I'm still confused though, are people actually aruging that you should have a product that doesn't actually store the raw logs somewhere? If so - I'm not sure you could effectively call that 'log management' -- 'log analysis', maybe, but certainly not managing the logs themselves.

Anton Chuvakin said...

>gool ol' grep works faster against
>smaller sets.

Ah, come on. Such small data sets are not interesting at all. Don't think 'grep+file', think Google + internet. Do you want to do the internet searching by grepping all the webpages? :-)

If you move into GB sizes, grep loses.

>are people actually aruging that
>you should have a product that
>doesn't actually store the raw
>logs somewhere

Not much nowadays, but some SIEM people still say that at times ...

Anonymous said...

I don't even know where to start ... [Anton, you knew I would comment on this ;)]

1. About Chris' testing. Don't use Lucene. We (Splunk) built our own time-optimized index that performs much better and supports our search needs. But that's just a side comment.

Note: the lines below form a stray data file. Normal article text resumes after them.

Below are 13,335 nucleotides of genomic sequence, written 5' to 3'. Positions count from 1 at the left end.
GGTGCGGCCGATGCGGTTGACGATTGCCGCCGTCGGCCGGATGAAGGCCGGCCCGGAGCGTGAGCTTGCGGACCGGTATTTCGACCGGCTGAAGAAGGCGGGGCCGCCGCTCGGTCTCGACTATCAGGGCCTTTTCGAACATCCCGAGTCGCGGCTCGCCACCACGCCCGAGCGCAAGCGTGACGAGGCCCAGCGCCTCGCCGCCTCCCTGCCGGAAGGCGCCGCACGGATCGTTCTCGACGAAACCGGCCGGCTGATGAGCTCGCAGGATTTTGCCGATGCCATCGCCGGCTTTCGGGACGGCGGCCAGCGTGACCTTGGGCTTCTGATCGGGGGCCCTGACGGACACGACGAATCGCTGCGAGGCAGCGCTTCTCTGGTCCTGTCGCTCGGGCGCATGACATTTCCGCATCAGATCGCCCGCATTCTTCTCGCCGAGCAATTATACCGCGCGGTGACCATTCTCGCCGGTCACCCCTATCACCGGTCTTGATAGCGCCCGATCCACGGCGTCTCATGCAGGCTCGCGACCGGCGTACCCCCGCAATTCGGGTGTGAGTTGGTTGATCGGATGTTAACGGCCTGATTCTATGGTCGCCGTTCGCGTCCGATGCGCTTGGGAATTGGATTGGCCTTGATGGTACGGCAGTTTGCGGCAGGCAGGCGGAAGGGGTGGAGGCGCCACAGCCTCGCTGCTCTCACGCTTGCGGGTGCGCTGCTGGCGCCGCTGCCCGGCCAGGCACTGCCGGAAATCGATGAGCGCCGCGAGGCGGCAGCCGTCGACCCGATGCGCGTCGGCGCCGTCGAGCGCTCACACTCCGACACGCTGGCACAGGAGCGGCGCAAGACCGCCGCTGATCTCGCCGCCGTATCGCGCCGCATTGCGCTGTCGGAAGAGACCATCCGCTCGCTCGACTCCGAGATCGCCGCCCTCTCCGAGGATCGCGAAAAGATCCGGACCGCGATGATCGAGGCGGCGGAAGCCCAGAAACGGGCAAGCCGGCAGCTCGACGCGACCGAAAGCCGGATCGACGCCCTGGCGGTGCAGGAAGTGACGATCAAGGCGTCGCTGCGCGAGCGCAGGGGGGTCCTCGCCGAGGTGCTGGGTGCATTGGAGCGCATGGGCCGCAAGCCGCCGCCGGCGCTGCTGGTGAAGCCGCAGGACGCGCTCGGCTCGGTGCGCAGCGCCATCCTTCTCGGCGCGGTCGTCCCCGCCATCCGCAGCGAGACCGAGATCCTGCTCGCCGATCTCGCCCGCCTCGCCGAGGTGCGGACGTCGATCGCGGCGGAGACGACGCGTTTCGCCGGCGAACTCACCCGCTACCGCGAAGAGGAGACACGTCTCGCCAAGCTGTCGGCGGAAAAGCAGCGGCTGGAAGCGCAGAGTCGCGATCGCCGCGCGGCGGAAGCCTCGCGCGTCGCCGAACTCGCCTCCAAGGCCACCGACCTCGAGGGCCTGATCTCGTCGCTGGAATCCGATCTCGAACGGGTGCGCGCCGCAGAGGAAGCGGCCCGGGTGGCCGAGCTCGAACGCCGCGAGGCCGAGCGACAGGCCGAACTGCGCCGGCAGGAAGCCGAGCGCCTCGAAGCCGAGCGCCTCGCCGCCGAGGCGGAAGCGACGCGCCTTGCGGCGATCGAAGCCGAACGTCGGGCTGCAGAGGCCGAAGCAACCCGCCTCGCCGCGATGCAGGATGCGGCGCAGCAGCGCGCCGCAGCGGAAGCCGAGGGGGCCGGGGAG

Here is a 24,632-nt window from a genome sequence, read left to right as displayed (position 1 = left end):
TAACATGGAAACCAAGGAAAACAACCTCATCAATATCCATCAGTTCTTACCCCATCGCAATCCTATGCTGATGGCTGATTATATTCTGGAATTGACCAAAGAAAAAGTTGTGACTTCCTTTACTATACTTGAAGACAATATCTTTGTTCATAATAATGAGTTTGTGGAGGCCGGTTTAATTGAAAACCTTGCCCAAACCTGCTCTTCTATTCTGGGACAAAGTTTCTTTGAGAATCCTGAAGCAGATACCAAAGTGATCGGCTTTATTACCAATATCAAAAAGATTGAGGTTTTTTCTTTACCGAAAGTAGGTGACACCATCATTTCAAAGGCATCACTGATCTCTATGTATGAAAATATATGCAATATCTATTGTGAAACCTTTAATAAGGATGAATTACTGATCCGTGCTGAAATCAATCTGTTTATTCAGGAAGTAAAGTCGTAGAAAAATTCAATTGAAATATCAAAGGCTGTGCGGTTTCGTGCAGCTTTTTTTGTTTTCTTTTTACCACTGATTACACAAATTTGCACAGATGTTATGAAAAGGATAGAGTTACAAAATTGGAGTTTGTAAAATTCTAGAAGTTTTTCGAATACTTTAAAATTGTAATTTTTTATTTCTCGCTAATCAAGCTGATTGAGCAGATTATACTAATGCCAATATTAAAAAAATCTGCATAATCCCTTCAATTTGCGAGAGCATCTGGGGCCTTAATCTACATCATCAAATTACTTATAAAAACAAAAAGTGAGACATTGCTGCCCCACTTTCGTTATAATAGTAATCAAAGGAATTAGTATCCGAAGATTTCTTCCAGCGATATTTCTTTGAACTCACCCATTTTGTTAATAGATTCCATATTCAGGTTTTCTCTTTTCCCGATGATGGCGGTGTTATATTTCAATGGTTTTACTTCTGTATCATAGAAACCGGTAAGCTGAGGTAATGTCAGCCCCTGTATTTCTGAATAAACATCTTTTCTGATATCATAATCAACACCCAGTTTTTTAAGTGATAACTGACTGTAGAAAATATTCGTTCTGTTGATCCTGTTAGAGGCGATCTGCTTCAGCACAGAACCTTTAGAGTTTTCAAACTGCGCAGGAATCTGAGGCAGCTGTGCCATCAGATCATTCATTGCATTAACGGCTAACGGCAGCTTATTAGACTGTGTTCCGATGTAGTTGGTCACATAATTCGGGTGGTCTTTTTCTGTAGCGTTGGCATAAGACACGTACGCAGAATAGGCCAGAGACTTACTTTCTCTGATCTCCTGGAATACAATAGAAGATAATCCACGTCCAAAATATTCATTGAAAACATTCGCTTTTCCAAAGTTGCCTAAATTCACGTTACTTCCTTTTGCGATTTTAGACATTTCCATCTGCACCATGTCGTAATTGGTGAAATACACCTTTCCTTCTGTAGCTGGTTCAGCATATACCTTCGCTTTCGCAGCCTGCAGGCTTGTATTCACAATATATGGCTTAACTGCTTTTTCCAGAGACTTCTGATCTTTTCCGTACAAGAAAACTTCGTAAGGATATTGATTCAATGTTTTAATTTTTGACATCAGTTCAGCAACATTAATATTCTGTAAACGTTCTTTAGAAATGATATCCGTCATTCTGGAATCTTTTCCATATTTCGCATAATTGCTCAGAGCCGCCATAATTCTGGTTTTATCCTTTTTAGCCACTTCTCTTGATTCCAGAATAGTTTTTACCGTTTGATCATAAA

2. IT search != grep - I agree with Anton's comment about marketing terms and all. However, there is actually something else behind IT search that you guys are ignoring. IT search has to do with dynamic schemas. You want to be able to build your "top users" report. How else can you do that, if you don't apply some sort of a schema? Not at all. You have to somehow parse out the user names from your data. Therefore, it is crucial to have a schema, but IT search imposes the schema when it is needed (at search time) and to the data that needs it. It does not waste processing power and storage to support a static schema that causes a lot of headaches.
3. IT search supports multi-line data and files and not just single-line log records! I challenge you guys to index configuration files with any of the log management solutions. Good luck!

Does this make sense?

Anton Chuvakin said...

Ah, this is fun.

First, I admit to this post being a bit of "Raffy-bait" :-)

>IT search has to do with dynamic